The School Health Program (PSE), an initiative of the Ministry of Health (MS) and Education (MEC), highlights the need for policies aimed at working to prevent the use of alcohol and other drugs among children and teenagers, through educational and participatory actions, aiming to promote their full development.23 The ET can be tools to help the development of these actions.

The present study also sought to investigate the teenagers' opinion about ET to have access to content on the theme alcohol and other drugs. In the process of developing ET for health education actions, it is important to characterize the target population before its elaboration, aiming at an adequate resource for the purpose and educational context in which it will be used.24

ICT-based features were mentioned as first choices: video and mobile apps. Although traditional health education methodologies, such as oral content transmission, remain important areas for education in schools, new health priorities for young people emerge as health and safety trends, such as technology devices and social media pracICTes.25 Today's teenagers are part of a generation called "Digital Natives", "Generation Z", or even "Digital Generation", who have experienced a technological revolution and are restless and advancing on the socio-technological changes of their time.26

Regarding the key issues or doubts about the theme, the Word Cloud showed the interest of teenagers about the consequences of alcohol and other drug use and aspects related to how to avoid or even use. In the answers, the expressions "I don't know" or "I have no doubts" stood out. It is essential to enable teenagers to have a deeper knowledge of drugs, based on scientific information, and that allow an approximation with the complexity and social and economic implications of these substances.18 Thus, it is necessary to search for new strategies to try to modify the reality of alcohol and other drug use by them.21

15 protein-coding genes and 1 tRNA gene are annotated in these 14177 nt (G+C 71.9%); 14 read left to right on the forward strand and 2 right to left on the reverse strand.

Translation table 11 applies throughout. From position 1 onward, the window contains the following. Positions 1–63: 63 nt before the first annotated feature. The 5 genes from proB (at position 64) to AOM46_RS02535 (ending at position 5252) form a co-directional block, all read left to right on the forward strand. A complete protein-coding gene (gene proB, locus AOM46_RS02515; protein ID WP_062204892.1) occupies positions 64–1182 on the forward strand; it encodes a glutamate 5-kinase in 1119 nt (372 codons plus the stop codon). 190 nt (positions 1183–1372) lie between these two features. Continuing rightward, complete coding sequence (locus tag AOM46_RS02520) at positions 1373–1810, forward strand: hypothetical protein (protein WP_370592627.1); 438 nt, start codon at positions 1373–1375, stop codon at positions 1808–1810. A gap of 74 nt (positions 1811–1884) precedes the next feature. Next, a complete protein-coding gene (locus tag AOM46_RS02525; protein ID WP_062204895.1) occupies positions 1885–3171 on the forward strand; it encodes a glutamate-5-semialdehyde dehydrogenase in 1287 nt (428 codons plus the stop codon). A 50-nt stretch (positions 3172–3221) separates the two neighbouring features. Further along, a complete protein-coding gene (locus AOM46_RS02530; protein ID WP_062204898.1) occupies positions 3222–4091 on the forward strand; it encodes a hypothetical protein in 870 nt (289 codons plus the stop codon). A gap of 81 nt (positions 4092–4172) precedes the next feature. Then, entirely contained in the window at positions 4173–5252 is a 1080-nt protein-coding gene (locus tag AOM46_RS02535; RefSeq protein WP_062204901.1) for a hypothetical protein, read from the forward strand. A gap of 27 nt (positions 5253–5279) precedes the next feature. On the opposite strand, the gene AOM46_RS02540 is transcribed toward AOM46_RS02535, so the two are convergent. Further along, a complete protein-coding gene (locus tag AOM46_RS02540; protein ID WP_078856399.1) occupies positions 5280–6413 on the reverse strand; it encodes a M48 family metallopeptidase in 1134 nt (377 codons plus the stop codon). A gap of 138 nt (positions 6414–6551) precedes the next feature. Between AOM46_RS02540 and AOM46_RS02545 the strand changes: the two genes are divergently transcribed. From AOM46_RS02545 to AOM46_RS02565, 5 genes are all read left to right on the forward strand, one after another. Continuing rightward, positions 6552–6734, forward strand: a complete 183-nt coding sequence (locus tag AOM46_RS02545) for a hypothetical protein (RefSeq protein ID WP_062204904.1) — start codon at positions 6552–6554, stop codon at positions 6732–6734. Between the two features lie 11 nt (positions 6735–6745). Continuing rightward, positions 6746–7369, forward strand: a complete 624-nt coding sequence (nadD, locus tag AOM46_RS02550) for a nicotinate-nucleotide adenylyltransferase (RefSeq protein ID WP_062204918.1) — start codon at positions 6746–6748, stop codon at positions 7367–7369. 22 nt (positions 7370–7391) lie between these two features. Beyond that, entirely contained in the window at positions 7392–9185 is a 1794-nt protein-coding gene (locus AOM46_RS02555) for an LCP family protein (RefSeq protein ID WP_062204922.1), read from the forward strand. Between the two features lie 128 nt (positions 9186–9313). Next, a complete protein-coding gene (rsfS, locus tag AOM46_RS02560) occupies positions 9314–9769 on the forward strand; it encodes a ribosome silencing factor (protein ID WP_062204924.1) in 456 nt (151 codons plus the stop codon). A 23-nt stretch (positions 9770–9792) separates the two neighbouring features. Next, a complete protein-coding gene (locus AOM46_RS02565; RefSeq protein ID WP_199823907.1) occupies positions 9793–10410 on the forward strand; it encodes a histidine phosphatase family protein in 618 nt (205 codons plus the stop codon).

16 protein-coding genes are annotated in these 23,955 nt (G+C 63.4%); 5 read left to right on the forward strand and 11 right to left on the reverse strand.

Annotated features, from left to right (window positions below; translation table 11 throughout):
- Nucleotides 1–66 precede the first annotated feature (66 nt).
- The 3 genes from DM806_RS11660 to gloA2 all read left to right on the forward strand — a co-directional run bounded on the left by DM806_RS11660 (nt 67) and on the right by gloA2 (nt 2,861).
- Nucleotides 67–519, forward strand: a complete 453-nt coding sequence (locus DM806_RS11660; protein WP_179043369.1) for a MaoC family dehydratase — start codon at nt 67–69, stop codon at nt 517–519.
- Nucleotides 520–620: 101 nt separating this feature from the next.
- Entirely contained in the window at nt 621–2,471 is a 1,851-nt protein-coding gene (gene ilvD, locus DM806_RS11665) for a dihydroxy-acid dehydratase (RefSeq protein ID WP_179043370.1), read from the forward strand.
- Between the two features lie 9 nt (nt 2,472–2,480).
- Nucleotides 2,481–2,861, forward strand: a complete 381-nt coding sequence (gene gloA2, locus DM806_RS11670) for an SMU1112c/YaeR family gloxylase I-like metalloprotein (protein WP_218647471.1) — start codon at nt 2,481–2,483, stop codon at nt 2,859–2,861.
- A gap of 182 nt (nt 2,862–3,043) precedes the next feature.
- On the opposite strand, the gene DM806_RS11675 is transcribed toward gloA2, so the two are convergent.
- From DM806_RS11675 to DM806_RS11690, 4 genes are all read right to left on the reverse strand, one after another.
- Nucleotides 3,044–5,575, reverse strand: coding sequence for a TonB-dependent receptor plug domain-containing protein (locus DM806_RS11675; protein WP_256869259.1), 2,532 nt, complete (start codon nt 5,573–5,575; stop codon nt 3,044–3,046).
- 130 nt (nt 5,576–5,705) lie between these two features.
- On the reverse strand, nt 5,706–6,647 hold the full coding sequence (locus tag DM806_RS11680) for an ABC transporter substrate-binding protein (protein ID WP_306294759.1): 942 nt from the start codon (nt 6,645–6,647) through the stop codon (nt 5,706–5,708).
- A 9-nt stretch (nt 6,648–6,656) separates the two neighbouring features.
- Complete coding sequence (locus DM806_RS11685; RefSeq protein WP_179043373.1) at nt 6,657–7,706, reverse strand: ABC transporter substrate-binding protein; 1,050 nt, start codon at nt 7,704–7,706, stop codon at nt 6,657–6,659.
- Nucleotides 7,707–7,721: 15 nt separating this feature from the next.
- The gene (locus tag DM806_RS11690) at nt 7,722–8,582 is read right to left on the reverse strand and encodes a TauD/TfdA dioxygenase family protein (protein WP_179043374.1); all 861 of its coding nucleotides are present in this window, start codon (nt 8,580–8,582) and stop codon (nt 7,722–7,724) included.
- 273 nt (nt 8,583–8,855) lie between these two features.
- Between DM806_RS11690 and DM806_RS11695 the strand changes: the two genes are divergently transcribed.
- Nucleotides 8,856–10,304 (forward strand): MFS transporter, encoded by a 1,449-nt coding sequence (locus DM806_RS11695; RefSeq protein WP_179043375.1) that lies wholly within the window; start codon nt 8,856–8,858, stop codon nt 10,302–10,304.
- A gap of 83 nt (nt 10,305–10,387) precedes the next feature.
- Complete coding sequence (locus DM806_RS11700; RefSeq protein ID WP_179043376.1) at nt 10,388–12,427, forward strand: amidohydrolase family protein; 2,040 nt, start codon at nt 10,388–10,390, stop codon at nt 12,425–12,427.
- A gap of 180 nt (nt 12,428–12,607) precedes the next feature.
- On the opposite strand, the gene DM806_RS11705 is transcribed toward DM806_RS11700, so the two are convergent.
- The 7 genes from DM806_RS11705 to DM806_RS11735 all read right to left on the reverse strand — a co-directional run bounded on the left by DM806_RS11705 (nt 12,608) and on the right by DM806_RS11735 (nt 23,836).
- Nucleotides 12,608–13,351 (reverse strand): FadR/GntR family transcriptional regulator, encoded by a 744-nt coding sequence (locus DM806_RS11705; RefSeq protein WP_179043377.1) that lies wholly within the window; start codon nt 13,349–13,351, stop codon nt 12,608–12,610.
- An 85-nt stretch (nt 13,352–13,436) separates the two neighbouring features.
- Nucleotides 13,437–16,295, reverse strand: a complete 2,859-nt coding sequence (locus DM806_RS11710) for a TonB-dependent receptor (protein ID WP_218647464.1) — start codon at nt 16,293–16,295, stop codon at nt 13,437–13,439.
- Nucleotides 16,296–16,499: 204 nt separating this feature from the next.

Educational interventions, planned and systematized by health professionals, especially by nurses, using ETs elaborated and validated from the needs of the target audience, favor an assertive choice to work on health issues. Therefore, effective investments in ET become necessary that are based on teenagers’ autonomy in the decision-making process.27

Limitations can be pointed out, such as the fact that the study was conducted only in the public context of teaching and through a self-administered data collection instrument, which can compromise the perception of nonverbal behaviors and language of the participants, relevant in the researchers' considerations. The collection occurred in the classroom can also be considered a fragility, considering the possibility of the answers being influenced by this environment.